petition the result is produced that the
tariff was instituted! to prevent. Prices
fall bel >w their natural level, mills cHose,
men are thrown out of employment and
A rnnnt i uniw»
I believe a history of the industrial world
would show that "this has been the stourse
of aluiwt all businessespavnwleaUw^r
rtliU atarin tuat affords ex
orbitant profits is not only unjust to the
consumer, but finally works hurt to thein
dustxy it seeks to protect. NV hat we want
is a tariff just large enough to atlbrd a fair
profit to American manufacturers. Just
what the tariff should be is a question upon
which Ln witt differ. At present there
can be no doubt that our tanff.is too high
iu some particulars, while in others it iv
too low. Takiag everything into consider
lion it seems U> iue that the report of the
Tariff Commissioners is a document very
ably prepared and as a whole does the fair
thing to the jrwt industries of the coun
try Of one thing 1 am quite sure and thai
is this: U would bo better te-adopt it as*
stands than 60 trust the amendment of the
tariff to a set of impracticable Congres
sional tricksters.
The Iron igf
takes a philosophical view of the situation
this week in an article Irom the pen of
Jos. 1>. Weeks, of this city. Mr. Weeks
thinks there is nothing in the outlook that
forebodes a crash, or a runluced production.
He says it seems that the iron mea seem
to have made up their minds to a season
of small profits. Trade will, of course, be
lame and halting for a month or two yet
but tbe prospect is that the \N est and ko-Uth
will afford a good market in the spring,
commencing probably with February. A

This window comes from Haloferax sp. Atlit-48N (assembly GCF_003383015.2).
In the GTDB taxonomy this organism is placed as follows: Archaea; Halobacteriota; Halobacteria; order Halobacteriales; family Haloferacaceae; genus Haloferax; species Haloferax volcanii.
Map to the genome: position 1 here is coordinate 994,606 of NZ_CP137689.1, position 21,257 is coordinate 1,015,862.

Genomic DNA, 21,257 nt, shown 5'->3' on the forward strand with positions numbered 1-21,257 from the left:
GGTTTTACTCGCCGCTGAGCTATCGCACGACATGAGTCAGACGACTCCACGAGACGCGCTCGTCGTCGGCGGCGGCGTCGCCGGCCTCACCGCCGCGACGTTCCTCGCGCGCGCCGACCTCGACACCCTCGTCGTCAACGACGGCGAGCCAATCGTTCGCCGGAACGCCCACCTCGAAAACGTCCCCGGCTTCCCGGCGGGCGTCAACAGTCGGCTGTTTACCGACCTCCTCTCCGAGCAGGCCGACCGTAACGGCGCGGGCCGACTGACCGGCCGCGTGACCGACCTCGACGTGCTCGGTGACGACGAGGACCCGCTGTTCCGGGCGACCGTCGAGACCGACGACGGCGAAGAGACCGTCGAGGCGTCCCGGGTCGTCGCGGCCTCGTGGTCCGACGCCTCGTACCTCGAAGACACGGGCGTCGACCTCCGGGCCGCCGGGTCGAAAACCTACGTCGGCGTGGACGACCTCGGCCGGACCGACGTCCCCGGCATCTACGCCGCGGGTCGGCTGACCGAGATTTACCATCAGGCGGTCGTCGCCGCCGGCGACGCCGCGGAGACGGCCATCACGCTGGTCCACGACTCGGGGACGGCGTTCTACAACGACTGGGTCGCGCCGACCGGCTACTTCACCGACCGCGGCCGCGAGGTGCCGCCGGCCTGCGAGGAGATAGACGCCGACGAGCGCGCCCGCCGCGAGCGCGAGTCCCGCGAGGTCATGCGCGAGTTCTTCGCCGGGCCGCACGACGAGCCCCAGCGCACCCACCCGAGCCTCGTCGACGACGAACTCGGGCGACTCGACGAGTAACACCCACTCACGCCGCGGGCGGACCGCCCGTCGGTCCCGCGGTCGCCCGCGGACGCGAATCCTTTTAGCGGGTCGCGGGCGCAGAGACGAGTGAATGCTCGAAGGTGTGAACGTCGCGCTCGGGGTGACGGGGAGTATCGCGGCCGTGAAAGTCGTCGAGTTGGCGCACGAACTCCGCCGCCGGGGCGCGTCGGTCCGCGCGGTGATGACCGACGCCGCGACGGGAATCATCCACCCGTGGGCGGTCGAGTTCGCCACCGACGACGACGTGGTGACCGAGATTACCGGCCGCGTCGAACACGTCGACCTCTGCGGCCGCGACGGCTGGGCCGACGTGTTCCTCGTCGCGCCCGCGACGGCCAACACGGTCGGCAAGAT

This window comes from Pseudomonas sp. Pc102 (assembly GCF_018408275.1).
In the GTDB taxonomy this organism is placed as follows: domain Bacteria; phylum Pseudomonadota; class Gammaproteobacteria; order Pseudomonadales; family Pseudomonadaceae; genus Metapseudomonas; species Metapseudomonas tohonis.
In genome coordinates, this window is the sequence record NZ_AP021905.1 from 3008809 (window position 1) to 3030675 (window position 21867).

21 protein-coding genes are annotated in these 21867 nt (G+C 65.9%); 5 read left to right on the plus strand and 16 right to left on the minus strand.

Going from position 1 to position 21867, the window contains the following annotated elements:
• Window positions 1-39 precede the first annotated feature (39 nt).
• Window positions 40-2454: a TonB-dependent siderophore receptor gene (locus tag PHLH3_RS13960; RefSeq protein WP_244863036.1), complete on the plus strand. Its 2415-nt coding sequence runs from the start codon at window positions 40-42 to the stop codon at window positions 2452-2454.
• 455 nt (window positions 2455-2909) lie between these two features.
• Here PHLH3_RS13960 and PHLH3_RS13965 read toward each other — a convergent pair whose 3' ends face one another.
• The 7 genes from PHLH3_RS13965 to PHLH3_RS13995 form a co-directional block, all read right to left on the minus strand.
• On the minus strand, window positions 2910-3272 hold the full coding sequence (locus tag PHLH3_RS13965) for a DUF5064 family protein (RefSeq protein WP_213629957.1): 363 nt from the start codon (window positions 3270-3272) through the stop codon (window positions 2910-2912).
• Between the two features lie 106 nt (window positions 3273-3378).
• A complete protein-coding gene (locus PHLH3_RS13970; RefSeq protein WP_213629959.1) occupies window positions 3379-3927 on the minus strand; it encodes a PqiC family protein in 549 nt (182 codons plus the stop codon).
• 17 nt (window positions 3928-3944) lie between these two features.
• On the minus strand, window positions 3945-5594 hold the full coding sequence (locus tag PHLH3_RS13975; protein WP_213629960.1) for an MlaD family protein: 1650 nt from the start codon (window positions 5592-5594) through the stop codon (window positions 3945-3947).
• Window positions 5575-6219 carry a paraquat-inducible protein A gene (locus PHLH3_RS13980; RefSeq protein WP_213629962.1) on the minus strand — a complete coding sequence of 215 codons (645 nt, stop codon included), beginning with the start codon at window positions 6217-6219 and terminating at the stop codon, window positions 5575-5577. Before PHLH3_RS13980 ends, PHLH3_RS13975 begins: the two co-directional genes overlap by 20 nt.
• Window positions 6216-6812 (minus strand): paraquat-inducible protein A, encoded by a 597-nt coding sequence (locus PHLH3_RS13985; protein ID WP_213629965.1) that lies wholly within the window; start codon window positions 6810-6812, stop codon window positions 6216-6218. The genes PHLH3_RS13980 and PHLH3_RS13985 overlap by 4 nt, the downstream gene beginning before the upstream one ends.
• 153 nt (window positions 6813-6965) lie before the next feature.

readjusting process is now wing on that
will reduce things to their proper level.
The officers of the Amalgamated Associa
tion are not fearful of any material reduc
tion in card ratios and are counciling th«jir
lodges not to jump at conclusions too sud
denly. The men are warned n<>t to believe
the bottom is dropping "out of the steel
business, and on that belief accept disss
trous reductions in their waees. It is letter
to Is v idle for a while if need he, the officers
•■av than to accept a reduction before its
necessity is clearly demonstrated.and then
have to "make a fight for an advance by
way of a stride.
At the
Liuit Meetloicof the Western Iron Asso
a special committee was appointed to pre
pare a circular to be sent to the iron ana
steel manufacturers throughout the coun
try. This committe submitted a report
taVing a very rosy view of the situation,
one calculated to stiffen the backbone of
weakening steel workers. It was also re
solved that this circular should be only for
I the eves of those to whom it was addressed
and at all events should be kept from the
eves of the newspaper sharps. It so hap
pened that Mr. Calvin A\ Weill, of the
Pittsburgh Forge and Iron Co., was a mem
her of that committee. The same gentle
man is proprietor of the Philadelphia riress.
and the desire to secure a ' scoop for pis
paper overbalanced the resolution of the
Association. The circular, therefore, ap
peared in the Press and the next day in the
dailv papers throughout the country. I he
Amalgamated men say the desire to keep
this circular secret was an endeavor to Keep
a knowledge of the actual state of affairs
from that Association, so that the manufac
turers could put on long faces and demand
a reduction in wages. Now that they know
bow the manufacturers feel it 1* not pr°b«
ble that a reduction will be very cheerfully
President Cline, of the
returned from the East, a few "'no
where he has been endeavoring to settle the
strike in that quarter. The Eastern men
have been on a strike for a long time on ac
,*>unt of a refusal on the part of the em
ployers to allow them an advance of 10 per
cent. Mr. Cline was in the East for a long
time, trying to effect a compromise, but
without success. He returns very much
disheartened and considers the outlook for
a victory for the men very unfavorable *
number of the firms are Jf^c.ng foreign
workmen and evicting their old «™ployM
from the company's houses. At thi* sea
son of the year to have starvation and
empty coal hcuses staring them 1n the^face
it is bard to talk strike to men. The for"
tude the men have shown thus fai■ 11 [•»*£
able, and if manufacturers can at all afford
the advance, it ought to be e;ranted.
The coal miners have made no mo" U)
ward a rtrike as yet. though it is beheved
they are agisting the
Upon the present rise in the nyer atlee
„f towboals went ont with about, J.OT0JXN
bushels of coal, cleaning out the poo"
pretty well. Owing tt> the good stage 01